Two young Detroit children died in a Christmas morning fire as they slept near their family’s Christmas tree in their East side home. The evening before, the boys, De’Lon Wheeler, 7, and Damarion Wheeler, 6, were so excited to open presents in the morning that they stayed downstairs by the tree in anticipation. Their bodies, burned beyond recognition, were found by firefighters as they entered the front room the next morning.
The fire department told local media that the cause of the house fire is still being investigated but “appeared to be accidental.” Fire Commissioner David Fornell called it “definitely a Christmas tragedy.”
According to Fornell, “it did not appear the house had a functioning central furnace,” adding, “we’re kind of looking at that.” The family used several space heaters placed in different areas in the house to provide heat. There were no smoke detectors. The boys’ mother, Demika Pinson, awoke about 8:30 a.m., initially unaware of the disaster, to find the rooms filled with smoke and a “black curtain” blocking access to the downstairs. She shouted to her oldest son, Darius, 10, who was also upstairs with his sister Delilah, 8, to get himself and Delilah out of the house. Then she cradled her 2-year-old, Di’Yior, in her arms and jumped out the second floor window.
Shortly afterward, Darius and Delilah emerged through the front door. All four were taken to local hospitals. The two older children were being treated for third degree burns and the mother and her toddler were released with minor injuries. Pinson tested positive for the COVID-19 virus, and she has not been able to visit her children in the hospital.
The fire department is planning to get information from the children when they can speak. While Fornell didn’t definitively blame the fire on the space heaters, he spoke about the danger inherent in their use: “The most important thing is to keep drapes, blankets or anything flammable away from them.”
“Another thing is that you can’t put too many in the house, because it may overload electrical circuits. We’ve seen fires where people have used multiple extension cords. Space heaters should be plugged directly into an outlet. Every extension cord could be a danger.”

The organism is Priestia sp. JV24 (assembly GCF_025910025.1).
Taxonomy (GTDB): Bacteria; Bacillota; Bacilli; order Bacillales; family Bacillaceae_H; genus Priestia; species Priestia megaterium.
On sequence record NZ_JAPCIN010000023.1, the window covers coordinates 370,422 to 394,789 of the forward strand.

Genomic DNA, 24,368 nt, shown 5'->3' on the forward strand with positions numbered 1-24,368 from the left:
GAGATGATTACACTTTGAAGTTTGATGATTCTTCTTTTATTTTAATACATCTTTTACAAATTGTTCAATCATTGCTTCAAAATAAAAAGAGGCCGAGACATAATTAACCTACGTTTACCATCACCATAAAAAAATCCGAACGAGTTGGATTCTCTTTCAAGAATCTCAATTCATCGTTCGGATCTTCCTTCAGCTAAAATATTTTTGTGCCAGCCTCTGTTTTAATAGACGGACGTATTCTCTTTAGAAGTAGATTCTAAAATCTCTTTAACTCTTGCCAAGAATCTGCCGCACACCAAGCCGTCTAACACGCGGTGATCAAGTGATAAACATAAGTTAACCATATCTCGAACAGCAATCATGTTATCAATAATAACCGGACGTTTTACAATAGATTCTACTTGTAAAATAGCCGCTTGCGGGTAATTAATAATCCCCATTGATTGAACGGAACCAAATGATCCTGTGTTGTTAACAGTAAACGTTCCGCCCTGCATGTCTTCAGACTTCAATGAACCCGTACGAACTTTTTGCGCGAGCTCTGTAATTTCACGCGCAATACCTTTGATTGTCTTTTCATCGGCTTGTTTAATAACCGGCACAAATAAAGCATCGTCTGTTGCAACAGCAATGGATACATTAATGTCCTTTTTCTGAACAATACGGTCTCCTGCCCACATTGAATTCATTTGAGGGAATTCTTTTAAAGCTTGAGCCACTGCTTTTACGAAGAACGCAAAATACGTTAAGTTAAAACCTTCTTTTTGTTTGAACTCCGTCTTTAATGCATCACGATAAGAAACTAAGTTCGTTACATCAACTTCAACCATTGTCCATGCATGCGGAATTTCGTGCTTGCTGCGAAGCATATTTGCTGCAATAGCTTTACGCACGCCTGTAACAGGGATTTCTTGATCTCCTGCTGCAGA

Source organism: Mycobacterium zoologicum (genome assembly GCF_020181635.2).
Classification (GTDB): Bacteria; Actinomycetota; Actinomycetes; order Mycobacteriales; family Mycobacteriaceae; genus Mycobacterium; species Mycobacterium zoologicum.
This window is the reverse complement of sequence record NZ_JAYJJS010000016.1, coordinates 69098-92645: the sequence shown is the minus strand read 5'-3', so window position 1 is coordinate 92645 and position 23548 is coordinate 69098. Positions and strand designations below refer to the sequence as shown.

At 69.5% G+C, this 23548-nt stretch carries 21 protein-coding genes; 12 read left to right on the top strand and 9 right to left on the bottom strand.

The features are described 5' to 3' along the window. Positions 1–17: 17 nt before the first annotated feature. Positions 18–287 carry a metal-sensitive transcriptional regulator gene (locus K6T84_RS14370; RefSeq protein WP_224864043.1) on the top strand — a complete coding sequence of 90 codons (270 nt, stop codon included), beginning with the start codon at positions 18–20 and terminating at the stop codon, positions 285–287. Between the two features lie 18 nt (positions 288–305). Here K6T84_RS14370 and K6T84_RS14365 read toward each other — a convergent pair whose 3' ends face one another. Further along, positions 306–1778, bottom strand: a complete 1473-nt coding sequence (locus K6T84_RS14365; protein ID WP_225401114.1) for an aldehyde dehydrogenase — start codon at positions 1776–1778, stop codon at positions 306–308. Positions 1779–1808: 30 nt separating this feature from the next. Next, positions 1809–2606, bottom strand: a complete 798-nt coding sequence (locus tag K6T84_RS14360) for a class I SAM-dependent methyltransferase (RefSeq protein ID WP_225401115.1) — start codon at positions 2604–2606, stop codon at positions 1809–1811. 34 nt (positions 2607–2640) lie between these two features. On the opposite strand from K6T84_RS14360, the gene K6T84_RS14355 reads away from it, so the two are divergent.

Winter in Detroit, as in cities across the northern US, is an extreme hardship for families in poverty, who struggle to pay for heating expenses and live under the constant threat of having their utilities turned off. This winter will be even more difficult, as millions more people have become unemployed over the course of the pandemic. However, those who are “lucky” enough to still have a job are forced to risk their lives inside factories and workplaces which are vectors for virus transmission. Low-wage temporary workers are compelled under duress into plants to replace infected employees or those who decide to stay home.
The Christmas Day fire bears striking similarities to a fire on Dexter Avenue in January 2010, which led to the deaths of disabled brothers Tyrone and Marvin Allen, which was followed by another deadly fire on Bangor Street in March. Both fires occurred after energy utility DTE had cut off heat and electricity to their homes. Sylvia Young, a mother who lost three children in the Bangor Street fire, was subjected to a vicious media and legal witch-hunt which attempted to pin the blame for the fire on her supposed “negligence.”
In response, the Socialist Equality Party convened the Citizens Inquiry into the Dexter Avenue Fire, which found a direct connection between utility shutoffs, unemployment and poverty and house fires, declared that DTE was responsible for the deaths of all five children and that Young was the victim of a frame-up. The SEP also founded the Committee Against Utility Shutoffs, which campaigned in defense of utilities as a basic social right.
Detroit Mayor Mike Duggan has recently announced a moratorium on water shutoffs through 2021, but there is no such consideration to compel the privately owned utility, DTE Energy, from cutting off gas and electricity for lack of payment. The ability of families to live in a secure and safe home is a social right.
The response of the corporate oligarchy to the increase in poverty and the associated number of house fires is to introduce training to all firefighters in “arson detection.” Insurance companies, faced with claims on fire disasters, demand the first point of investigation be whether the catastrophe is legitimate.
Events like this terrible one on Christmas are not simply “misfortunes.” They are crimes of capitalism. The so-called relief bill passed by Congress provided billions for corporations and a slap in the face to the working class. The underlying conditions behind tragic incidents like this are imposed upon the population by a bipartisan pro-capitalist government.
The corporate media makes little of the fact that Pinson’s household had no central heating. Critical readers should ask “Why?” It cannot be accepted that this is an individual problem. It is a class crime.
Attempting to heat a home solely with space heaters is a disaster in the making. According to the National Fire Protection Association, space heaters are the cause of 86 percent of civilian deaths from home fires caused by heating equipment.
Pinson’s sister has set up a Gofundme page to raise funds for funeral expenses which has received overwhelming support. With an initial goal of raising $5,000, it has already raised over $28,000.